The first indication that Apple was working on a high-definition audio format came from artist Neil Young, who said at a conference last month that he worked directly with late Apple co-founder Steve Jobs on the project. Young indicated the new music format would offer fans uncompromised studio-quality sound in the form of digital music downloads.



Just what we need - another proprietary Apple format.

And the Neil Young thing has nothing to do with what Apple is said to be working on. Neil wants a high definition recording - while the Apple thing is a method for streaming variable quality renditions of existing recordings. It has nothing to do with making recordings in a higher quality than at present.
post #5 of 48
Who cares. With data caps in the US, what's the point? You'll still run into a wall.
post #6 of 48
Quote:
Originally Posted by digitalclips View Post

Freaking awesome news! Too bad my hearing isn't what it used to be.

May be the adapative nature of the format will deal with this as well !
post #7 of 48
Quote:
Originally Posted by Tallest Skil View Post

*sigh* Still no ALAC.

ALAC is unnecessary for high quality audio. Anything above 160 kbps AAC sounds good to most people.

Anyway, the whole cloud concept is hugely oversold as it is of very doubtful utility in many cases.
post #8 of 48
Quote:
Originally Posted by ghostface147 View Post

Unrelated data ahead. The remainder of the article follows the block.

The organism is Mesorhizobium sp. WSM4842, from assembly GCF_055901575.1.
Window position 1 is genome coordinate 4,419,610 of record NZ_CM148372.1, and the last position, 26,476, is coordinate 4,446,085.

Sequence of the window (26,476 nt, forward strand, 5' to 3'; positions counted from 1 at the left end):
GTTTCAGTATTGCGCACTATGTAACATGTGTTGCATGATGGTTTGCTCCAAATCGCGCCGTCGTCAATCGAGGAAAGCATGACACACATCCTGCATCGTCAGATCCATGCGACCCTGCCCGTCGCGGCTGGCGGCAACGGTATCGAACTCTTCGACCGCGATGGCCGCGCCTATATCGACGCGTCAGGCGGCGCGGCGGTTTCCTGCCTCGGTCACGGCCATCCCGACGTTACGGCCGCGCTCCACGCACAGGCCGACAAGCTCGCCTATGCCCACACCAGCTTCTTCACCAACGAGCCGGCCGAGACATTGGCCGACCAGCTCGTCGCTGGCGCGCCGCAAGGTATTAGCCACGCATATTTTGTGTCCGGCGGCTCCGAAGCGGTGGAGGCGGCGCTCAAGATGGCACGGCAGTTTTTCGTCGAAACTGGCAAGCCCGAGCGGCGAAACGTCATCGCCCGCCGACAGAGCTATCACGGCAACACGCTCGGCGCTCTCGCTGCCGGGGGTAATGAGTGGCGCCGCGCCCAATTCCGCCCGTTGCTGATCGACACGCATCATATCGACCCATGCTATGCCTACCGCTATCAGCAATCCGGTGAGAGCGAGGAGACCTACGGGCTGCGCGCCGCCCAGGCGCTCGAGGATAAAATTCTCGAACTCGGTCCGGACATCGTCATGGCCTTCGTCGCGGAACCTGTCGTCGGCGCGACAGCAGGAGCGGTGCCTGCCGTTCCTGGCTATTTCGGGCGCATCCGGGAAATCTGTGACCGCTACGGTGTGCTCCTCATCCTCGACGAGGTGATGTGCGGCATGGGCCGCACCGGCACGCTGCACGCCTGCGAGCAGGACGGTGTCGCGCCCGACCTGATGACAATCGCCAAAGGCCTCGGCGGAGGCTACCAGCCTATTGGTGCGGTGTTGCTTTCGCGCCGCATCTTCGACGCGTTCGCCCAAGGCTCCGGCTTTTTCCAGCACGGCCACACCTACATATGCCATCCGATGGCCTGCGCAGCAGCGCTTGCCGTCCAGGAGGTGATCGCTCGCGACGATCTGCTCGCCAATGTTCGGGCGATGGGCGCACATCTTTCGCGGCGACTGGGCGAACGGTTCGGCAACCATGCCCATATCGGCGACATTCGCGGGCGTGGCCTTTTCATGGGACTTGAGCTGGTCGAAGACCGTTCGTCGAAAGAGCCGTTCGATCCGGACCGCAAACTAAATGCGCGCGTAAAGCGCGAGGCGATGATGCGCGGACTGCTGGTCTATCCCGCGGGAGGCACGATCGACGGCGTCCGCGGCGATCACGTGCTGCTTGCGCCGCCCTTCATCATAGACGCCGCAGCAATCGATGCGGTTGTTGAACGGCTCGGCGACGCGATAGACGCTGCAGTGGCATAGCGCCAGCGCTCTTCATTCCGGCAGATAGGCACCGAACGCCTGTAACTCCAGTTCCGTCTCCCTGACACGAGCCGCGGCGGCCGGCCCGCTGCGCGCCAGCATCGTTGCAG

Who cares. With data caps in the US, what's the point? You'll still run into a wall.

^^^^Didn't read^^^^

Quote:
With the new method, users will reportedly be able to obtain high quality audio when they are over a faster connection, like Wi-Fi. But when on the go using 3G, bandwidth could be conserved by automatically accessing a lower quality file.

Quote:
Originally Posted by cnocbui View Post

ALAC is unnecessary for high quality audio. Anything above 160 kbps AAC sounds good to most people.

Yes, most people.

Quote:
Anyway, the whole cloud concept is hugely oversold as it is of very doubtful utility in many cases.

Indeed. I find it wonderful that they now allow redownloads of purchased music, but I couldn't care less about actually storing my music in the cloud. All on my computer, period. That's still the only place I'll trust the actual files.

Originally Posted by Slurpy

There's just a TINY chance that Apple will also be able to figure out payments. Oh wait, they did already… …and you’re already fucked.

 

Reply

Originally Posted by Slurpy

There's just a TINY chance that Apple will also be able to figure out payments. Oh wait, they did already… …and you’re already fucked.

 

Reply
post #9 of 48
Quote:
Originally Posted by Tallest Skil View Post

*sigh* Still no ALAC.

And if it doesn't support Ogg Vorbis then forget it.
post #10 of 48
Quote:
Originally Posted by lkrupp View Post

And if it doesn't support Ogg Vorbis then forget it.

I mean for purchase from iTunes.

And the difference here is that ALAC's actually a good format.

Originally Posted by Slurpy

There's just a TINY chance that Apple will also be able to figure out payments. Oh wait, they did already… …and you’re already fucked.

 

Reply

Originally Posted by Slurpy

There's just a TINY chance that Apple will also be able to figure out payments. Oh wait, they did already… …and you’re already fucked.

 

Reply
post #11 of 48
Quote:
Originally Posted by Tallest Skil View Post

^^^^Didn't read^^^^

Yes I did. It said could conserve over 3G....but I doubt that a song that takes 3 megs (random number) to stream will go down to 50k.
post #12 of 48
It's called HE-AAC. Apple has been putting support for this on the iPods and iPhones for a couple years, but went largely unused and un-noticed. It makes sense for Apple to use it for the streaming service due to the lower bitrate.
post #13 of 48
Quote:
Originally Posted by Tallest Skil View Post

I mean for purchase from iTunes.